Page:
Conical outer surface 50a of projecting ring section 50 and conical inner surface 58a of projecting ring section 58 not only defines an annular clearance region which effectively limits migration of raw material into enclosure 34, but also enables ready adjustment of that clearance region. To best appreciate that advantageous aspect of the present invention, a description of replacement and adjustment of conventional sealing rings, such as that disclosed in Horstman (U.S. Pat. No. 3,273,809) and Horstman, et. al., (U.S. Pat. No. 3,843,065) will be set forth. First of all, in those constructions, it is necessary to remove the upper housing cover or case to expose the bolts which secure the seal ring in position. The bolts along the top half of the seal ring are removed, which enables the top half of the seal ring to be pulled off. The bolts holding the bottom half of the seal ring are then removed, and it is necessary to "tap" the bottom half of the seal ring round into the upper position, i.e. above the drive shaft, so that it may be removed.
In order to obtain access to the inlet ring, it is necessary to remove the upper half of the inlet feed spout. The bolts screwing the inlet ring to the feed disc are then removed so that the upper half of that ring may be pulled off. The feed disc is then rotated to position the bottom half of the inlet ring in an upper position so that the bolts holding it to the feed disc can be removed, enabling the remaining half of the inlet ring to be lifted off. In installation, a reversed procedure is necessary in order to mount the component sections or halves of the seal and inlet rings. Then, it is necessary to use a feeler gauge to set two clearances, both of which must be made.
The first clearance is between the wall of the inlet feed spout and the exterior surface of the inlet ring. In order to set that clearance, it is necessary to adjust the outboard bearing adjustment bolts to shift the drive shaft and the feed disc toward or away from the inlet feed spout. A feeler gauge is then placed between the wall surface of the feed spout and the inlet ring to set the proper clearance. With respect to the clearance between the inner surface of the seal ring and the outer periphery of the inlet ring, it is necessary to shim between the seal ring and the casing. The shims are placed between the inlet feed spout and the seal ring. Effecting that type of clearance adjustment is a difficult and time consuming chore.
In contrast, removal and replacement of the seal and inlet rings of the present invention and relative adjustment to provide a desired annular clearance region is a relatively simple matter. With respect to removal of the rings, the following steps are required (with reference to FIGS. 1 and 2):
(1) Casing section 12 is removed;
(2) The adjustment bolts of the outboard bearing feed end are loosened and shaft 36 is shifted toward the right;
(3) All of the bolts are removed from inlet ring 46, the upper half of the ring is removed and disc 30 is rotated so that the remainder half may be removed; and
(4) All of the bolts, such as indicated at 52, 54, etc. securing seal ring 44 are removed, the upper half of that ring is lifted away, the bottom half is "tapped" around and removed.
In order to remount new seal and inlet rings, a reverse procedure is followed. Most importantly, however, is the ease in which only a single required clearance adjustment between seal ring 44 and inlet ring 46 can be made. It is necessary only to adjust the outboard bearing feed end to check the clearance between outer surface 50a and inner surface 58a of seal and inlet rings 44, 46, respectively. Thus, only one adjustment, as opposed to two adjustments on conventional sealing ring constructions is required. Moreover, it is not necessary to remove the inlet feed spout to make the necessary adjustment. It should be appreciated that the sealing ring assembly of the present invention provides very important advantages from removal, reinstallation and clearance setting procedures.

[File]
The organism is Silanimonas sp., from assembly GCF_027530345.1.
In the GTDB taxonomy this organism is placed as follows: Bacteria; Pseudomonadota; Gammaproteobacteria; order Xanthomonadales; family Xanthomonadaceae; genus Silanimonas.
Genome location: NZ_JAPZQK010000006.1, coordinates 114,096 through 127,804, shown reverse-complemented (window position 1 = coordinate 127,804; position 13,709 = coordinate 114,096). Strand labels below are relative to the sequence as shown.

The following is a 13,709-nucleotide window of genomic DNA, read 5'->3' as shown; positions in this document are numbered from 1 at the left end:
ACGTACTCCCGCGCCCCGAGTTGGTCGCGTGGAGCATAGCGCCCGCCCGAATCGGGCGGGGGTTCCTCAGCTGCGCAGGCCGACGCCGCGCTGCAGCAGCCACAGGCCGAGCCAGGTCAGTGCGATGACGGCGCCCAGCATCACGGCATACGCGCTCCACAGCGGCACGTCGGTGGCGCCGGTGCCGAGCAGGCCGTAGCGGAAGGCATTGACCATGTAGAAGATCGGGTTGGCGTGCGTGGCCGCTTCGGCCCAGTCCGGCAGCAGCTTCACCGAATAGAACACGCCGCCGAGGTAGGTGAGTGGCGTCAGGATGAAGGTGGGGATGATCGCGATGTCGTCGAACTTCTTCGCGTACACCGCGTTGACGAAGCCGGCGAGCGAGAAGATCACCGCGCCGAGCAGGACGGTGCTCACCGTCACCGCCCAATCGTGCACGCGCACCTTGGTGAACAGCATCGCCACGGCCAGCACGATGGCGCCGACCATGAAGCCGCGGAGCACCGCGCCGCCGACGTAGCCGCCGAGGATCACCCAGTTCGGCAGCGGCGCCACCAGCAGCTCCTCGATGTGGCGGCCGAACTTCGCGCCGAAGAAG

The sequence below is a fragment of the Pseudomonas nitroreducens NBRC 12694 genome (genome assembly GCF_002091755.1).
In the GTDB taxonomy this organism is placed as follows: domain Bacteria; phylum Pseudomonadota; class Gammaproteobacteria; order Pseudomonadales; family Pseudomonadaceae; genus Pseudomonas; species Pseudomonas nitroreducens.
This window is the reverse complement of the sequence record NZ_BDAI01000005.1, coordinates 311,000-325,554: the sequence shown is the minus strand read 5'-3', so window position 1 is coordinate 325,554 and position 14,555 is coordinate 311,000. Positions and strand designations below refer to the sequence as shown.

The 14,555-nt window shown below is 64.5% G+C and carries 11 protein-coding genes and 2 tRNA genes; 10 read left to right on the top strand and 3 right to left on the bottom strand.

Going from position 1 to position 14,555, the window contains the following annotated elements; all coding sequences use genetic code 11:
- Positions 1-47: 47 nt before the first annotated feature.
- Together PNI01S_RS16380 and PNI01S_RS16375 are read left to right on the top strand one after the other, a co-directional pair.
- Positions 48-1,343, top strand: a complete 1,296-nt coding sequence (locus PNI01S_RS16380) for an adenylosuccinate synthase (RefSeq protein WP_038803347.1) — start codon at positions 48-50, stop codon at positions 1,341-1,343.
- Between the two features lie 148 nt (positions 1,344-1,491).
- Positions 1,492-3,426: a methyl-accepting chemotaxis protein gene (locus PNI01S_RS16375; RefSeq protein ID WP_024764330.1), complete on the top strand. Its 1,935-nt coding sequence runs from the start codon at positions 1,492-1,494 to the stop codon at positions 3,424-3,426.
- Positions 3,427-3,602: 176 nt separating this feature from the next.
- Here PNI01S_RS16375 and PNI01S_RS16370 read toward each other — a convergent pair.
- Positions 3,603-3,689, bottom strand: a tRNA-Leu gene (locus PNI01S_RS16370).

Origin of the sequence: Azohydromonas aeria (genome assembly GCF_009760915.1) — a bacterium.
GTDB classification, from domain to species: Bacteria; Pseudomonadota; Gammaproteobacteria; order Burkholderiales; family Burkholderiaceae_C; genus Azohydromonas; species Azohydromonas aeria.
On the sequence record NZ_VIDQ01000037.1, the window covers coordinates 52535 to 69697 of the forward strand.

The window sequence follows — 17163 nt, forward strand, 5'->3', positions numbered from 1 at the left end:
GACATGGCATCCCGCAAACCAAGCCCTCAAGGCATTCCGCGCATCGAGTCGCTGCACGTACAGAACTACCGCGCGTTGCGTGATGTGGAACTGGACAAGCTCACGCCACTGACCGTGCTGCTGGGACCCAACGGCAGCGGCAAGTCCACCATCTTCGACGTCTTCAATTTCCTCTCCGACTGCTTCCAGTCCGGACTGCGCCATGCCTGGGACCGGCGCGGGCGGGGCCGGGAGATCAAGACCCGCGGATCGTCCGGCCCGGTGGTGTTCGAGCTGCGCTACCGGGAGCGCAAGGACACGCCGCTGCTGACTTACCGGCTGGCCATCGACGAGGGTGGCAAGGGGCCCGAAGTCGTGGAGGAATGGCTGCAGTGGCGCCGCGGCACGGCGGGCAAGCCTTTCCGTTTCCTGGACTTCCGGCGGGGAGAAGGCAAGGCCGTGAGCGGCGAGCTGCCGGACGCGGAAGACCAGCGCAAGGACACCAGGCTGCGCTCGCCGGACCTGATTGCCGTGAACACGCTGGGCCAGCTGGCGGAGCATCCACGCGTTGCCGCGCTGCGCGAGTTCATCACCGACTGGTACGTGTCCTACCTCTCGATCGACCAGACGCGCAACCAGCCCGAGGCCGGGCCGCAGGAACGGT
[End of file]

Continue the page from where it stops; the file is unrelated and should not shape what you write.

In addition, because seal ring 44 is affixed to inlet feed spout 22 with flange section 48 extending beneath shoulder 22a, raw material will not tend to wear down that shoulder because it is directed through opening 28 via the cylindrical passageway defined by cylindrical inner surface 50b. It has been found that wear on the face of the inlet feed spout is eliminated because seal ring 44 is stationary with respect to the flow of raw material. Moreover, wear on seal ring 44 itself is also substantially eliminated. Inlet ring 46, which rotates with feed disc 30 is minimally exposed to the raw material, and the clearance between projecting ring sections 50, 58 is in a direction reverse to the passage of raw material flow through passageways 40, 42. This is in direct contrast to the constructions shown in Horstman (U.S. Pat. No. 3,273,809) and Horstman, et al., (U.S. Pat. No. 3,843,065).
Also to be noted is the relative angularity of the taper of bevels of the conical surfaces of the projecting ring sections, which is preferably within the range of 10° to 30°. As such, the reverse angularity defined by the annular clearance region between the seal and inlet rings will be oriented to substantially prevent inflow of raw material.
While the present invention has been shown and described with reference to the foregoing preferred embodiment, it will be apparent to those skilled in the art that other changes in form and detail may be made therein without departing from the spirit and scope of the invention as defined in appended claims.
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|US3273809 *||Apr 22, 1963||Sep 20, 1966||Bauer Bros Co||Refiner seal|
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|US4330133 *||Jun 18, 1981||May 18, 1982||Rolls-Royce Limited||Dual-ring seal with temperature compensation|
|US4458957 *||Aug 19, 1982||Jul 10, 1984||Skf (U.K.) Limited||Labyrinth seals|
|Citing Patent||Filing date||Publication date||Applicant||Title|
|US5610685 *||Apr 4, 1995||Mar 11, 1997||Sharp Kabushiki Kaisha||LED write apparatus and method for making same|
|US6578850 *||Nov 14, 2000||Jun 17, 2003||General Electric Company||Dynamic seal for a drive shaft|
|U.S. Classification||277/411, 241/101.2|
|International Classification||D21D1/30, F16J15/447|
|Cooperative Classification||D21D1/30, F16J15/4476|
|European Classification||F16J15/447C, D21D1/30|
|Dec 5, 1988||FPAY||Fee payment|
Year of fee payment: 4
|Aug 8, 1993||LAPS||Lapse for failure to pay maintenance fees|
|Oct 26, 1993||FP||Expired due to failure to pay maintenance fee|
Effective date: 19930808